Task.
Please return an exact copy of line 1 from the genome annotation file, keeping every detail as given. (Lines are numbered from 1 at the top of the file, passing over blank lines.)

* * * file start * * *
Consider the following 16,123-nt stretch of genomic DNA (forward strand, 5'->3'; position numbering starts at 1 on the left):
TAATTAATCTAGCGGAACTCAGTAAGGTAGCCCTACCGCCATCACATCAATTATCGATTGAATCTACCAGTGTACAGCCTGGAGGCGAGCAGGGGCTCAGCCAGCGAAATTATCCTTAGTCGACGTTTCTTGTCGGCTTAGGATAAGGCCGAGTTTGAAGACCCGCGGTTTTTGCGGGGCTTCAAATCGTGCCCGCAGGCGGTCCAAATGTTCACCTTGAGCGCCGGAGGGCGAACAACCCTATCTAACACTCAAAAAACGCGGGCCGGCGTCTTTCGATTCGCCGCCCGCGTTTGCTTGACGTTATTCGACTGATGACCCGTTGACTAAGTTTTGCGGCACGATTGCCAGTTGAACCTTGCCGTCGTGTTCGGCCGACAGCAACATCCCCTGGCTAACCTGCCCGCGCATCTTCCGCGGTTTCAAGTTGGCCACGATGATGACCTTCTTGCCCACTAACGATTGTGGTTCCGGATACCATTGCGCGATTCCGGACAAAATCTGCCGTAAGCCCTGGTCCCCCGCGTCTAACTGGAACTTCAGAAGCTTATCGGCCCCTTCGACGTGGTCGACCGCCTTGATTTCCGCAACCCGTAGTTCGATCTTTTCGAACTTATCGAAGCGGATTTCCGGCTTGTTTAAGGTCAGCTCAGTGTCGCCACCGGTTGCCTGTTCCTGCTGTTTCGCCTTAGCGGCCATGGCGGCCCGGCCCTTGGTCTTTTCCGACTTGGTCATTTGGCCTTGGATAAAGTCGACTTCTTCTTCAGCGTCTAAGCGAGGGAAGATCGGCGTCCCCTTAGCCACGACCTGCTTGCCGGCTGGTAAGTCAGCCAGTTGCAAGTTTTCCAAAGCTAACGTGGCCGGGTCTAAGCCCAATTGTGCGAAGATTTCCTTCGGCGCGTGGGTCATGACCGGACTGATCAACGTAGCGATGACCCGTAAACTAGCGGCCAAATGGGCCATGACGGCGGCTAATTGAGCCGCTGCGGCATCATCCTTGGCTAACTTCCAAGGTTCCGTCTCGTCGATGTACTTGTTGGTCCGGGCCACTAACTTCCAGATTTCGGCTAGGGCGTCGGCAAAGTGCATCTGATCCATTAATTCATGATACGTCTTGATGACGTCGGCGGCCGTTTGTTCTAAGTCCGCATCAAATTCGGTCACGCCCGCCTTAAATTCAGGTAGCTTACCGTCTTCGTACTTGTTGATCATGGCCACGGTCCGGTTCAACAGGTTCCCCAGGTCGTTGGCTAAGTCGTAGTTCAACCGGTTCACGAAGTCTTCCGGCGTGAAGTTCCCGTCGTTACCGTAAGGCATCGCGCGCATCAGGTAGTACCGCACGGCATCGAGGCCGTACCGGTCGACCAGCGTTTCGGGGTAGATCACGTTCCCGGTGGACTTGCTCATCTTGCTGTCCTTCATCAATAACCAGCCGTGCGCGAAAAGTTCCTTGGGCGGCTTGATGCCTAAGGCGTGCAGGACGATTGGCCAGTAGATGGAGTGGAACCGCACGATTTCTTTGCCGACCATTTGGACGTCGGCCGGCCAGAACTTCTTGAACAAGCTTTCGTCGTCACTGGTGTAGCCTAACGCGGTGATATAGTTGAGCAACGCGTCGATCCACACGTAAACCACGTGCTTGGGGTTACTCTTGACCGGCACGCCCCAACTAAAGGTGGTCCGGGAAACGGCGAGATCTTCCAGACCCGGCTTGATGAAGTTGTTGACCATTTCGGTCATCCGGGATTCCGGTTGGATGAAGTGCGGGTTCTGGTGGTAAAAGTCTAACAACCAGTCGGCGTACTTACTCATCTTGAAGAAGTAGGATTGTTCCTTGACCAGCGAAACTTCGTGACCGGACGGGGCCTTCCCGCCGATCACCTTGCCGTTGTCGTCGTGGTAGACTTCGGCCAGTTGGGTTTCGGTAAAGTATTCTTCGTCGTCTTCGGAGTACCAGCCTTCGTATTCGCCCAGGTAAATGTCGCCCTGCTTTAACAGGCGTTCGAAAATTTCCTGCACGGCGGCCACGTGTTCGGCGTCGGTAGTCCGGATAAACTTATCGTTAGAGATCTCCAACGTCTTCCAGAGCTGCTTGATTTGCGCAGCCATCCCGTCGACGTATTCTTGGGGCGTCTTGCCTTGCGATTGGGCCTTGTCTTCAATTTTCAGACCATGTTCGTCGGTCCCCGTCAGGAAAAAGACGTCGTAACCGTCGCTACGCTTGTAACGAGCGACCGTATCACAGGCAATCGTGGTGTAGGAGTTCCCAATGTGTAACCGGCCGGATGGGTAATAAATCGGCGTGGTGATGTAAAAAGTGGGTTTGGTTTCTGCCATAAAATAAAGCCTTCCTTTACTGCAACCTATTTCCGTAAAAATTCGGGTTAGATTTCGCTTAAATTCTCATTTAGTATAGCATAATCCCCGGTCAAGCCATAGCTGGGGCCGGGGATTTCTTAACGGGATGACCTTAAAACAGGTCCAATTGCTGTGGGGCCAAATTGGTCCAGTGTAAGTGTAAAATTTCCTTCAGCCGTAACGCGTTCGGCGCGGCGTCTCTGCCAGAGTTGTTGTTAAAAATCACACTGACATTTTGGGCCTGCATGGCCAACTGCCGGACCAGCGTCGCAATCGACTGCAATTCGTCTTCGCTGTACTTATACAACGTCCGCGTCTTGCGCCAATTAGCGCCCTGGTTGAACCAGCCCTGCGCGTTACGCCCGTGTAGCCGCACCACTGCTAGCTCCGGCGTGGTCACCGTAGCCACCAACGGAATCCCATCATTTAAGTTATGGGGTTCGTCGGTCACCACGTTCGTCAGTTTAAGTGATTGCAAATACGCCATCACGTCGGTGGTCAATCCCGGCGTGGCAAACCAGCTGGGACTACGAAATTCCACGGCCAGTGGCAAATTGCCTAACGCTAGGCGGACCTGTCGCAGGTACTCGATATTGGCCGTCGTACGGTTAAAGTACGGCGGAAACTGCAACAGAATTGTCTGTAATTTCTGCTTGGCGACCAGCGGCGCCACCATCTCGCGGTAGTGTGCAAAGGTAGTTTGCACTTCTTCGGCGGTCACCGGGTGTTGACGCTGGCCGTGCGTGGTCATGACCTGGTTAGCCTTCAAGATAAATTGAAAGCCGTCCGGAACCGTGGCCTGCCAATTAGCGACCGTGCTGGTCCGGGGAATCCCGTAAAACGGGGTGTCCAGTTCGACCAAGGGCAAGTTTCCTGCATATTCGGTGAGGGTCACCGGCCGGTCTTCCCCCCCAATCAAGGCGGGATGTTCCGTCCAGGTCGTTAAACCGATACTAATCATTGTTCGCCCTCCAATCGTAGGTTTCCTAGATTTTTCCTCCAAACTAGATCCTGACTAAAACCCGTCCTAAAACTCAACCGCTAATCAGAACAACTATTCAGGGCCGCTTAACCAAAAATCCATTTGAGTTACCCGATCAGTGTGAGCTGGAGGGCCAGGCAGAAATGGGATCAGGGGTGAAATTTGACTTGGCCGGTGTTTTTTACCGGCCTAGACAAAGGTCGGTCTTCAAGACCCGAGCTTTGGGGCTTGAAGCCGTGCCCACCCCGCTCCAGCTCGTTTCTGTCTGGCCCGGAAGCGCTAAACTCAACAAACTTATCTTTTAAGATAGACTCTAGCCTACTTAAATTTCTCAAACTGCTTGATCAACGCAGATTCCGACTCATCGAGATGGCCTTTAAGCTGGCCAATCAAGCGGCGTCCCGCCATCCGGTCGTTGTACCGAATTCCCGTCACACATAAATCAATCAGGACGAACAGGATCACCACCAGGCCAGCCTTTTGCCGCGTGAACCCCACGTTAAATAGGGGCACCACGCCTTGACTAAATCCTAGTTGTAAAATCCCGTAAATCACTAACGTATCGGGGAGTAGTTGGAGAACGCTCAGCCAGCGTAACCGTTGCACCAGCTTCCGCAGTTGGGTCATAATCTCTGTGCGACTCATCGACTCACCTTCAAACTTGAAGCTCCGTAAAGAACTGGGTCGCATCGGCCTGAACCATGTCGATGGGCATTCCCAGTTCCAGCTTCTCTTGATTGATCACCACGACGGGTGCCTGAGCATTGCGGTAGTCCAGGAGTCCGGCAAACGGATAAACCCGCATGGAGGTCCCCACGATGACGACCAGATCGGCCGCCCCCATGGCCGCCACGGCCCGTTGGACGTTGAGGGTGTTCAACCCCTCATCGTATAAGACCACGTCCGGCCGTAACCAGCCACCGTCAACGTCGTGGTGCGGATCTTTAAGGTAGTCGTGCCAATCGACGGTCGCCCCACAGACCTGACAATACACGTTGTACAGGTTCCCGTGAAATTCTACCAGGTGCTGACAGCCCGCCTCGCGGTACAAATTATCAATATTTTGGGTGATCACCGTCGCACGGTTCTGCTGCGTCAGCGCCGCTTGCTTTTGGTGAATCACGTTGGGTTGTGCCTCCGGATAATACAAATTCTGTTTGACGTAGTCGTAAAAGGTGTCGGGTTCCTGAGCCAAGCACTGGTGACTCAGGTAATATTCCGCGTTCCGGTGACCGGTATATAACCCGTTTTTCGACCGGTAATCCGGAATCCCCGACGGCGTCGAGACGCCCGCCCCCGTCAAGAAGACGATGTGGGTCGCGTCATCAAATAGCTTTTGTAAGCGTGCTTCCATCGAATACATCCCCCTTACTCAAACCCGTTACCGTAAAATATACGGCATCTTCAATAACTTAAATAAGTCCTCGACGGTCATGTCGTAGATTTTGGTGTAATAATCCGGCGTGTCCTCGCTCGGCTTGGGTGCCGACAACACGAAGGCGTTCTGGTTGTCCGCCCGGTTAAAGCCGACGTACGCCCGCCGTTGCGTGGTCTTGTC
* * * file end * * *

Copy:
Consider the following 16,123-nt stretch of genomic DNA (forward strand, 5'->3'; position numbering starts at 1 on the left):